Tapping into your 401(k) as if it were a rainy day fund should always be a last resort. Many individuals are not aware of the negative tax implications of an early withdrawal from a retirement account. Before we go more in-depth, here are the key take-aways:
- Borrowing or taking early withdrawals from your 401(k) can result in large tax burdens in addition to tax penalties
- While exceptions exist, the most common withdrawals (education or buying a home) are still subject to tax penalties
- If you borrow from a 401(k), loan funds will not grow in value and will automatically be converted to a withdrawal if you leave your employer, voluntarily or involuntary, while the loan is still outstanding.
The penalties for early withdrawals from your 401(k) are assessed at a flat 10% rate on the total distribution. So, if you take a $50,000 distribution from your 401(k) before reaching 59 ½ years of age, you will owe a penalty of $5,000 before even paying any federal income tax on this amount. Remember, most 401(k) contributions are pre-tax deferrals, meaning you receive a deduction in the year you contribute, but you eventually pay tax on the withdrawals and earnings when you retire – hopefully in a lower tax bracket.
Exceptions to the Rules
There are exceptions to the 10% early withdrawal penalty mentioned above, but they are typically rare situations. Distributions made because of total and permanent disability and distributions made to cover medical expense that are deductible and exceed 10% of your adjusted gross income whether or not you itemize your deductions for the year. All exceptions can be found here.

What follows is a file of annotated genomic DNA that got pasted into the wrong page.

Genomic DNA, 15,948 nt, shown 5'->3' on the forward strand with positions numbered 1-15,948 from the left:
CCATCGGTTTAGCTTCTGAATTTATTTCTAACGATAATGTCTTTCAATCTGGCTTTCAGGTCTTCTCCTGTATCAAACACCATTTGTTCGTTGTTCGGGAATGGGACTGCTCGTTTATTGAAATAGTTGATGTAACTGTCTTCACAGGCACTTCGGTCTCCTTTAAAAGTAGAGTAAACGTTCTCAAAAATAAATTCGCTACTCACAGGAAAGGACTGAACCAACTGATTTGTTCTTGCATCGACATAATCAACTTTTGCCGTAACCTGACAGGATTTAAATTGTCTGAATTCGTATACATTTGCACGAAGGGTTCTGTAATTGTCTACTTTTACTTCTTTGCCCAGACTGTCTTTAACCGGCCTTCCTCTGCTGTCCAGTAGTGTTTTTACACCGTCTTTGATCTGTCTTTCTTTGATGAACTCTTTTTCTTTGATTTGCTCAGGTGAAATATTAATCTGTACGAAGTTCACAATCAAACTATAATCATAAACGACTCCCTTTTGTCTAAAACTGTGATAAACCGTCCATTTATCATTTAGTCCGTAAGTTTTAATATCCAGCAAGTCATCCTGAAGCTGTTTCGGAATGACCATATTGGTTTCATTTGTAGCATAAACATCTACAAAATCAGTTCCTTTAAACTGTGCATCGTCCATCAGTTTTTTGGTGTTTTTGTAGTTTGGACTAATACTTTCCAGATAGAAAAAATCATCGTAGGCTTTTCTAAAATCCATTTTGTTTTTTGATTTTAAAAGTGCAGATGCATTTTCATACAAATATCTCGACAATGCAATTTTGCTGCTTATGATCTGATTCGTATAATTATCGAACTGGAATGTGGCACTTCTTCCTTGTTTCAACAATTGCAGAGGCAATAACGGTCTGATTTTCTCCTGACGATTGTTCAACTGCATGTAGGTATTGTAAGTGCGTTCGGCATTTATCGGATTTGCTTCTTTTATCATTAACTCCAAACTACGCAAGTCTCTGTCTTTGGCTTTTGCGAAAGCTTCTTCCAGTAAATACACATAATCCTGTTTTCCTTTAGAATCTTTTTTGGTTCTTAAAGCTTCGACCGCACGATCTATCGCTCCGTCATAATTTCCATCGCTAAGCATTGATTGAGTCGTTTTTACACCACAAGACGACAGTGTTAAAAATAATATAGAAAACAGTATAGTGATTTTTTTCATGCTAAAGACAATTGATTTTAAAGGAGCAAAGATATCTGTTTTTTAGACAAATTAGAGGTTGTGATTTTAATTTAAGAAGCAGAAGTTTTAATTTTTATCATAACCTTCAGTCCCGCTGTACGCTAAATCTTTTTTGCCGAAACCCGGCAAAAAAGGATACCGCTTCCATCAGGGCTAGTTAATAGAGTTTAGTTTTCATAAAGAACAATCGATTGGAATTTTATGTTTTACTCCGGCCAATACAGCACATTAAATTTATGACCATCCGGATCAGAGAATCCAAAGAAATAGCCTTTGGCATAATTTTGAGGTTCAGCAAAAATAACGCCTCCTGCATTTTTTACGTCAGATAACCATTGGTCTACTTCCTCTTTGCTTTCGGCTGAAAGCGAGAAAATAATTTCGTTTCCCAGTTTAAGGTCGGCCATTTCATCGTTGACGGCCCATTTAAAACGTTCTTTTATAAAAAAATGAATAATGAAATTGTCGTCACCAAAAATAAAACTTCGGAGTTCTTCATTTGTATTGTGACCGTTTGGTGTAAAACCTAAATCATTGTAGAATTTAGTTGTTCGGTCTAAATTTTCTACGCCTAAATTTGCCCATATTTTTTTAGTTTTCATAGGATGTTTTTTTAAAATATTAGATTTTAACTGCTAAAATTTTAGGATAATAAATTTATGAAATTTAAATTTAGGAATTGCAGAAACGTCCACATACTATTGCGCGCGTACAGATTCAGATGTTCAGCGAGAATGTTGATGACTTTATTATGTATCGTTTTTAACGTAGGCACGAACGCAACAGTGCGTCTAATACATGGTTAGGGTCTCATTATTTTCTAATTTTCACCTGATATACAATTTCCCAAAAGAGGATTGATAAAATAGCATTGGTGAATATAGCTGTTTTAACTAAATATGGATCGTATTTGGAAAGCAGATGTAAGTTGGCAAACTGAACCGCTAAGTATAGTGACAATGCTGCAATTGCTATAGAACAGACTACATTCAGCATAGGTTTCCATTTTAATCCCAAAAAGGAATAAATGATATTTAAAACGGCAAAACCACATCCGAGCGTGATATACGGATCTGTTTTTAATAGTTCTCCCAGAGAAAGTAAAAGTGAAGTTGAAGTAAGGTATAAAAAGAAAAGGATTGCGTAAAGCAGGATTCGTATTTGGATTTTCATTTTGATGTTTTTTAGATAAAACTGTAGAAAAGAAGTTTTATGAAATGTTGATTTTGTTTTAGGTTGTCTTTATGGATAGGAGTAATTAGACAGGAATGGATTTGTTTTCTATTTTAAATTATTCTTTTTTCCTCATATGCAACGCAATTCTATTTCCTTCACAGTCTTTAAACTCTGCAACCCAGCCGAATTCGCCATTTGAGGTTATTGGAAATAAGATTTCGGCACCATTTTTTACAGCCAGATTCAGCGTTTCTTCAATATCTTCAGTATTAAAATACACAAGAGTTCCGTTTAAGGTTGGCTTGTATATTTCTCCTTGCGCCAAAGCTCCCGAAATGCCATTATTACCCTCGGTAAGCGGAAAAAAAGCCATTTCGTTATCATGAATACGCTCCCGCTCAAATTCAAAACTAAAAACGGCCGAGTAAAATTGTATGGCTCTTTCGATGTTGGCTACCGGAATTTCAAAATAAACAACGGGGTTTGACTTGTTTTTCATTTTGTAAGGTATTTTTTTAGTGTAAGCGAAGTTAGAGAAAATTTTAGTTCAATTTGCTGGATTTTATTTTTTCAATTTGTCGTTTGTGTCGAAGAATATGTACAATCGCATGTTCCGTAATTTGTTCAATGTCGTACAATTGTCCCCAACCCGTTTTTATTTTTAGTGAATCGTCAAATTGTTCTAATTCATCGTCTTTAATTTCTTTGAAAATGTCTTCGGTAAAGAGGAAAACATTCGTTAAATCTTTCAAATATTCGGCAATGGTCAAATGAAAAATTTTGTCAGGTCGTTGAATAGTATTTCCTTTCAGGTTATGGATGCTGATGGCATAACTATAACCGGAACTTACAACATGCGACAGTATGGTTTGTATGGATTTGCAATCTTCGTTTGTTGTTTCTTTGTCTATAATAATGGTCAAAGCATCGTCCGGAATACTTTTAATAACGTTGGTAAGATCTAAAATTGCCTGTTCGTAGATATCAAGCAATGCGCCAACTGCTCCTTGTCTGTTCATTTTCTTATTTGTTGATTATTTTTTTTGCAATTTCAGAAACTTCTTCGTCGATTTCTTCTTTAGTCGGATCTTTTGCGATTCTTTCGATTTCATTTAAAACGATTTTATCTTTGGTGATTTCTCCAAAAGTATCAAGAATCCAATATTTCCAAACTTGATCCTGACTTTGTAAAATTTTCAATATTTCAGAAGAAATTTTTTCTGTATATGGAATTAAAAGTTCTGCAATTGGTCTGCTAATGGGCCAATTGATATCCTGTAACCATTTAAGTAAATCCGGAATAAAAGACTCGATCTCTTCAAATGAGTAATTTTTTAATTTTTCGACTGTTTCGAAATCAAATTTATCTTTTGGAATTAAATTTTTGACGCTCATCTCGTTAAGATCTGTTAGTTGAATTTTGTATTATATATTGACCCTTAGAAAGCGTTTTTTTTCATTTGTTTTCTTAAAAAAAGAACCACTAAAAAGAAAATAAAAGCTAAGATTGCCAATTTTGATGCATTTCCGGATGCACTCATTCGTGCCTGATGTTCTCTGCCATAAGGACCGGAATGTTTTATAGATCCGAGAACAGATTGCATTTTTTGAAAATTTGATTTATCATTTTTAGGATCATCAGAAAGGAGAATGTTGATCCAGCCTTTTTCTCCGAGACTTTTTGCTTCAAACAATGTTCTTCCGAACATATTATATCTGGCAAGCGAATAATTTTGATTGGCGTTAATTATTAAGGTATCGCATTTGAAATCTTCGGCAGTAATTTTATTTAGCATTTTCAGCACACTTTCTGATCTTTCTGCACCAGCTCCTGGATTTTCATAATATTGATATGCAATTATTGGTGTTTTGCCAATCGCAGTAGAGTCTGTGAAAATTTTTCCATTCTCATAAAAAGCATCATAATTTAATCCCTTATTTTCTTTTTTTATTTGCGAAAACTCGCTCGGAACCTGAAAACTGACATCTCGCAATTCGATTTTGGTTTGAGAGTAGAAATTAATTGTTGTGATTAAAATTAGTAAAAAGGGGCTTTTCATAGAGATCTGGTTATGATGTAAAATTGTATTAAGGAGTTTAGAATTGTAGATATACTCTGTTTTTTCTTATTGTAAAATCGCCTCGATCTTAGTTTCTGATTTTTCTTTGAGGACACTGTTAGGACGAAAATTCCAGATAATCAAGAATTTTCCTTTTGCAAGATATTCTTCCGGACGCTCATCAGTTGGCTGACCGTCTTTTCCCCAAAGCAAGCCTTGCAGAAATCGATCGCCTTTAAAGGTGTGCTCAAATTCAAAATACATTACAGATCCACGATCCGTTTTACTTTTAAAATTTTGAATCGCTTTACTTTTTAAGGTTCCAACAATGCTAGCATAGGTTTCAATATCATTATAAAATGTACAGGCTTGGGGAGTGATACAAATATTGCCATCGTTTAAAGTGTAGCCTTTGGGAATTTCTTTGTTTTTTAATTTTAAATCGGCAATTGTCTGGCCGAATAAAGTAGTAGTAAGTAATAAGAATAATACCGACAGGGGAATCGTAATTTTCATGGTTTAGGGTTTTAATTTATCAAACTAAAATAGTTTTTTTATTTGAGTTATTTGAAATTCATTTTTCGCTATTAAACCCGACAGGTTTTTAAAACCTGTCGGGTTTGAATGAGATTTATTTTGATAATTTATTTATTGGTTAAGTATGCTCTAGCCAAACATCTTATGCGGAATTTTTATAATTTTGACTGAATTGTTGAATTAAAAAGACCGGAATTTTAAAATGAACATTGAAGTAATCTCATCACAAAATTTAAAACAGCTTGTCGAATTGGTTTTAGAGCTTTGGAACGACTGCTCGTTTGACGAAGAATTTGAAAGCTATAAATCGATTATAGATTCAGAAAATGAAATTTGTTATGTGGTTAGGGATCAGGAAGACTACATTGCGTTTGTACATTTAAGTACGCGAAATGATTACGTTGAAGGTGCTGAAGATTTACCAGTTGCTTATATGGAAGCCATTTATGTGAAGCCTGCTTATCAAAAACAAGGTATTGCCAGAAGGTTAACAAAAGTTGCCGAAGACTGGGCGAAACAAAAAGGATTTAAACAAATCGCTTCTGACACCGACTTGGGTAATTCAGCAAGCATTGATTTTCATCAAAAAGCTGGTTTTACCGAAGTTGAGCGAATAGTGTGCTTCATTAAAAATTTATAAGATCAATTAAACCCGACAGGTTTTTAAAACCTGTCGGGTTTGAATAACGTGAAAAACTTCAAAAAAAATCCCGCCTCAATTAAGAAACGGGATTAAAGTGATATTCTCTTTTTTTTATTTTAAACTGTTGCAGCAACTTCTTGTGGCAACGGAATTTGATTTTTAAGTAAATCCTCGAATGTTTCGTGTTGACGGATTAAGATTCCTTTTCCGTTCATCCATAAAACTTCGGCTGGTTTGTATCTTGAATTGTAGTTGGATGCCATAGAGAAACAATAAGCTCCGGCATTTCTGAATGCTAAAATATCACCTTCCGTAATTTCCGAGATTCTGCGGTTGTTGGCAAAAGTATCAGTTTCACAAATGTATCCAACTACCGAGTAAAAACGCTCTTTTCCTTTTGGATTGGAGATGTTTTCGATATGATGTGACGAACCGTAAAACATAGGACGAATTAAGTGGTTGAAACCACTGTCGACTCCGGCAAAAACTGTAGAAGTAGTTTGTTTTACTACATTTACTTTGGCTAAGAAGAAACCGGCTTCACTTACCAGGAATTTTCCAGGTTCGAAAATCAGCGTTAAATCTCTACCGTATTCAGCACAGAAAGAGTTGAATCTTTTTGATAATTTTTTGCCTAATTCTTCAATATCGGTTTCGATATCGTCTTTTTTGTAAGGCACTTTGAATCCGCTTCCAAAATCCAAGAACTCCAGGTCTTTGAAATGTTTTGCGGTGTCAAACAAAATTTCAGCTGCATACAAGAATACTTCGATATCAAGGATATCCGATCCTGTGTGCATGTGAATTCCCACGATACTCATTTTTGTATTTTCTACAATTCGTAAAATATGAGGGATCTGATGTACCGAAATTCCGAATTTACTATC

Many employers and plan administrators offer the opportunity to borrow funds from your 401(k). Loans from your 401(k) can have some upside, such as low interest rates and not showing on your credit report, but there are also some downsides. Borrowed funds do not participate in the market or growth of your retirement account.
Quite possibly the biggest risk with loans is the immediate payback clause if you are laid off, quit, or are terminated as an employee. If you do not payback the full amount of the outstanding loan, the outstanding balance will be considered a distribution and no further repayment would be required. Not only does this subject you to the 10% early withdrawal penalty, but the withdrawal will be fully taxable at your marginal rate. Since this would be considered income, it can catapult you into a higher tax bracket, resulting in higher taxes on all your income.
Here’s a brief example of how this might look. Let’s say you are a married taxpayer with W-2 income of $150k. Based on 2017 estimated tax brackets, you would be in the 25% tax bracket. If you had a $50k loan from your 401(k) and were unexpectedly laid off, you would have to pay that loan back immediately. If you couldn’t afford to pay this loan back immediately, that $50k would become taxable in 2017, pushing you into the 28% bracket. The tax on that $50k distribution is now $14k PLUS the early withdrawal penalty of $5k, costing you a total of $19k. To summarize, a $50k early withdrawal would only leave you with $31,000!